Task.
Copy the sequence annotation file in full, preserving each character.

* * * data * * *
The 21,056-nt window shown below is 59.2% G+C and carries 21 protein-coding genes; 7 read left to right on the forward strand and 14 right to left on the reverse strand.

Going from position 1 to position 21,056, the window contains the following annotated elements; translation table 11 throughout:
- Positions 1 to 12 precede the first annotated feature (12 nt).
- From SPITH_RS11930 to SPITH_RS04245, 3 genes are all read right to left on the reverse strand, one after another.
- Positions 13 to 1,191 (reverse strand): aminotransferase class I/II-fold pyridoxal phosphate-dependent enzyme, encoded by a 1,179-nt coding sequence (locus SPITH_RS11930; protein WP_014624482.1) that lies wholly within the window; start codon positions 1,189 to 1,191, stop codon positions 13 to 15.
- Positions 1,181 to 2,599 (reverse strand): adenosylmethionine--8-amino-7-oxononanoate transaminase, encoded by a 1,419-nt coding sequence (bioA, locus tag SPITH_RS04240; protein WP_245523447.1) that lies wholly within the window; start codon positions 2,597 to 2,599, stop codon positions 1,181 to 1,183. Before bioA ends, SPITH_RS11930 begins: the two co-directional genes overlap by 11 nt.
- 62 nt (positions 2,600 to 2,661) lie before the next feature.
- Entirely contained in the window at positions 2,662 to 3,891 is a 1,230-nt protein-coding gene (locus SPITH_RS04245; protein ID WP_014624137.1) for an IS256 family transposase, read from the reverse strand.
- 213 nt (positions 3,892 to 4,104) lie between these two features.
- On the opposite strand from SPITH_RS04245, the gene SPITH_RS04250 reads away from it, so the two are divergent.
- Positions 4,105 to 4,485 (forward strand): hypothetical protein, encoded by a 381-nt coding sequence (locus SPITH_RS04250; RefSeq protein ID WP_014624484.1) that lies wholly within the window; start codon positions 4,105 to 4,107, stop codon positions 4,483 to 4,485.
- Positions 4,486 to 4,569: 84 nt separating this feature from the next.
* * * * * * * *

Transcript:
The 21,056-nt window shown below is 59.2% G+C and carries 21 protein-coding genes; 7 read left to right on the forward strand and 14 right to left on the reverse strand.

Going from position 1 to position 21,056, the window contains the following annotated elements; translation table 11 throughout:
- Positions 1 to 12 precede the first annotated feature (12 nt).
- From SPITH_RS11930 to SPITH_RS04245, 3 genes are all read right to left on the reverse strand, one after another.
- Positions 13 to 1,191 (reverse strand): aminotransferase class I/II-fold pyridoxal phosphate-dependent enzyme, encoded by a 1,179-nt coding sequence (locus SPITH_RS11930; protein WP_014624482.1) that lies wholly within the window; start codon positions 1,189 to 1,191, stop codon positions 13 to 15.
- Positions 1,181 to 2,599 (reverse strand): adenosylmethionine--8-amino-7-oxononanoate transaminase, encoded by a 1,419-nt coding sequence (bioA, locus tag SPITH_RS04240; protein WP_245523447.1) that lies wholly within the window; start codon positions 2,597 to 2,599, stop codon positions 1,181 to 1,183. Before bioA ends, SPITH_RS11930 begins: the two co-directional genes overlap by 11 nt.
- 62 nt (positions 2,600 to 2,661) lie before the next feature.
- Entirely contained in the window at positions 2,662 to 3,891 is a 1,230-nt protein-coding gene (locus SPITH_RS04245; protein ID WP_014624137.1) for an IS256 family transposase, read from the reverse strand.
- 213 nt (positions 3,892 to 4,104) lie between these two features.
- On the opposite strand from SPITH_RS04245, the gene SPITH_RS04250 reads away from it, so the two are divergent.
- Positions 4,105 to 4,485 (forward strand): hypothetical protein, encoded by a 381-nt coding sequence (locus SPITH_RS04250; RefSeq protein ID WP_014624484.1) that lies wholly within the window; start codon positions 4,105 to 4,107, stop codon positions 4,483 to 4,485.
- Positions 4,486 to 4,569: 84 nt separating this feature from the next.